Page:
In the southern city of Bangalore, sewing machines hum as workers stitch cotton trousers at 43 garment factories owned by one of India's apparel suppliers, Gokaldas Exports.
Four of these 43 units came on line just in recent weeks, to fill extra orders flowing in from Western manufacturers.
A company official, Vivek Hinduja, says they have ventured into new clothing lines as their largest customer, the U.S. clothing chain The Gap, increased its purchases from India.
"We were constrained [because of the quotas] with several categories which we could not export from India, like trousers and shirts and so on. Now we are totally free. We are doing a million and above on the bottoms [trousers] and so on which we could never do before," he said.
Like Gokaldas, scores of garment and home textile exporters are investing in new factories or upgrading existing ones to take advantage of opportunities offered by the quota-free regime.
The old quotas limited the amount of textiles any country could export to another. That meant importers from such markets as the United States and Europe had to buy from many countries, including small ones such as Bangladesh and Mauritius. The quotas were ended at the start of this year, and now the small countries find it hard to compete with China and India, which produce their own cotton or wool and have established textile industries.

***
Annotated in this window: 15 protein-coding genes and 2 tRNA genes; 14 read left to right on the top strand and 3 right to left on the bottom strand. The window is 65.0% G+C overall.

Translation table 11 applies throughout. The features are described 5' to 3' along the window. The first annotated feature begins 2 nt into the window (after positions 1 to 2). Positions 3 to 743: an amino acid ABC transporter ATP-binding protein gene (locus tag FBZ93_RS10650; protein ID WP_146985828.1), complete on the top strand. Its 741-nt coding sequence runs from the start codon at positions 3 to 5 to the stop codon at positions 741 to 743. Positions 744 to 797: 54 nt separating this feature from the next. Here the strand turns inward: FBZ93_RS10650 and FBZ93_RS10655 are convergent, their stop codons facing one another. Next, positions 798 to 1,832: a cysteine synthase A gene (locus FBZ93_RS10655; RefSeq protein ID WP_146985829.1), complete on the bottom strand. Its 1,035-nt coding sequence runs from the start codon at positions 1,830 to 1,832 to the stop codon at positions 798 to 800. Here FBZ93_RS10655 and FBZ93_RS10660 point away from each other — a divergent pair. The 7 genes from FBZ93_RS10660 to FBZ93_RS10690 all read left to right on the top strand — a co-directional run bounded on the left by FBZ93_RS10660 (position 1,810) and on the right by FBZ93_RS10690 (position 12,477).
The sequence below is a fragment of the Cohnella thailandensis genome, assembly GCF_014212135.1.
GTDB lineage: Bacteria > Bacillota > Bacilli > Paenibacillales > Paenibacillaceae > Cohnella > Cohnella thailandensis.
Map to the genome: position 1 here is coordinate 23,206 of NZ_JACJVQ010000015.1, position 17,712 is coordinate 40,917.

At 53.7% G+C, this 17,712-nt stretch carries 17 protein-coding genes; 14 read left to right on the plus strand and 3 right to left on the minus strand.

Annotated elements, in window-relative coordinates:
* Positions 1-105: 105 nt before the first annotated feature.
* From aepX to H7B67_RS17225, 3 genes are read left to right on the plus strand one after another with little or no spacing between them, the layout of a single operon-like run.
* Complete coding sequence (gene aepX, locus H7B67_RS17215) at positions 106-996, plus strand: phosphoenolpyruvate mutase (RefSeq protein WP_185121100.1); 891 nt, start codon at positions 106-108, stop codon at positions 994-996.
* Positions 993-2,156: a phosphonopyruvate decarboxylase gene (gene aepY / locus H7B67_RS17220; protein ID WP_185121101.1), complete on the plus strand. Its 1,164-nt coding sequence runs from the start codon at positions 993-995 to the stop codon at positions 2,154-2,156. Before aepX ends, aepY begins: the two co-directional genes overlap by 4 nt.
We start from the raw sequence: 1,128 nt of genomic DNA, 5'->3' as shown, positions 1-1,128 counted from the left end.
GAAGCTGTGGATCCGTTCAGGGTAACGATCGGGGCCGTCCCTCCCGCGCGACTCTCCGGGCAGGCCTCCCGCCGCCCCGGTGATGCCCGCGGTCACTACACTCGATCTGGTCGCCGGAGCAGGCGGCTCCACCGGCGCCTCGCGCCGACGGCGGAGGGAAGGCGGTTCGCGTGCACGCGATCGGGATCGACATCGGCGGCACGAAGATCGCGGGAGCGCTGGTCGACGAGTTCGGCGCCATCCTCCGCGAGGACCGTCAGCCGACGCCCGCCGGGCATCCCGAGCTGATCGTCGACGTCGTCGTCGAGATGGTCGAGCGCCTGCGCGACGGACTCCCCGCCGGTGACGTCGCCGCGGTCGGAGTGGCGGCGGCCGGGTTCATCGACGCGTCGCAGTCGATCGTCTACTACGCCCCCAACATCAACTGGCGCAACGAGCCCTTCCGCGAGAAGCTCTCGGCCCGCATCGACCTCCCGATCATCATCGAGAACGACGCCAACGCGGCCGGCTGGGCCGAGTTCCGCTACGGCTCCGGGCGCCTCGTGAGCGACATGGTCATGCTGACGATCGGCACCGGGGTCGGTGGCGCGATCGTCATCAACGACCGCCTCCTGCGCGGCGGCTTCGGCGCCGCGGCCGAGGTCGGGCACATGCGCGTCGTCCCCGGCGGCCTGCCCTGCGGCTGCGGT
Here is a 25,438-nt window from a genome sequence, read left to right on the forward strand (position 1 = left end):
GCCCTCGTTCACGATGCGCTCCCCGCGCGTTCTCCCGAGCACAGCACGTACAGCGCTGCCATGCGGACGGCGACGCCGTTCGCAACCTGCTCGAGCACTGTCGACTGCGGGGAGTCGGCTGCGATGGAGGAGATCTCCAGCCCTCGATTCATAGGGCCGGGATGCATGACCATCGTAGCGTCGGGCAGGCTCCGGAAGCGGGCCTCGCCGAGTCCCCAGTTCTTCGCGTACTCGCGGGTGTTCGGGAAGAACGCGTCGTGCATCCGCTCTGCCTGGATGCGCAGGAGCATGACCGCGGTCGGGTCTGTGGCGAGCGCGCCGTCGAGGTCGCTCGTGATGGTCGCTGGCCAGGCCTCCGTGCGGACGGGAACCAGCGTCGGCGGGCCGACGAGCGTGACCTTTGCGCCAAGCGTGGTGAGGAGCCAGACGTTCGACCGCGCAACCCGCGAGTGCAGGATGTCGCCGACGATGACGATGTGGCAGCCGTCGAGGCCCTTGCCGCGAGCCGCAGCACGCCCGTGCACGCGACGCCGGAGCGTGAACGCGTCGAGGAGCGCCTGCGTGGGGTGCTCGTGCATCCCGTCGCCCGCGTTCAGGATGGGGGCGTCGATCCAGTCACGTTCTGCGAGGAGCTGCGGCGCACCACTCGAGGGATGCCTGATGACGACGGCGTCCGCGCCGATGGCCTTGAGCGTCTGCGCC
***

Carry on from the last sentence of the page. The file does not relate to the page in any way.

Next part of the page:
The trend is already apparent. India's textile and garment exports to Europe between January and May rose by 11 percent compared with the same period last year, and to the United States by more than 20 percent.
However, India has only a four percent share in the global textile and garment market - far behind China.
M.P. Gajaria, an adviser to India's Cotton Textile Export Promotion Council, says that share is set to grow substantially.
"The capacity expansion has not taken place to the extent required. Almost every progressive garment and textile unit are in the expansion mode, and by 2006 I am sure you will get a very good jump, maybe over 20 percent in both these items [textiles and garments]," he said.
Indian exporters say some Western retailers have begun increasing purchases from India partially to offset any future appreciation of the Chinese yuan, which Beijing allowed to rise by two percent recently.
But exporters such as Mr. Hinduja warn that the Indian industry must introduce economies of scale and better technology to remain competitive.
"At the moment, we are bringing in systems to get higher productivity. If we have higher productivity with a little bit extra automation, that would improve the bottom lines [the profits]," added Mr. Hinduja.
Officials estimate that India's exports will rise nearly four times, to $50 billion by 2010, up from $13.5 billion last year.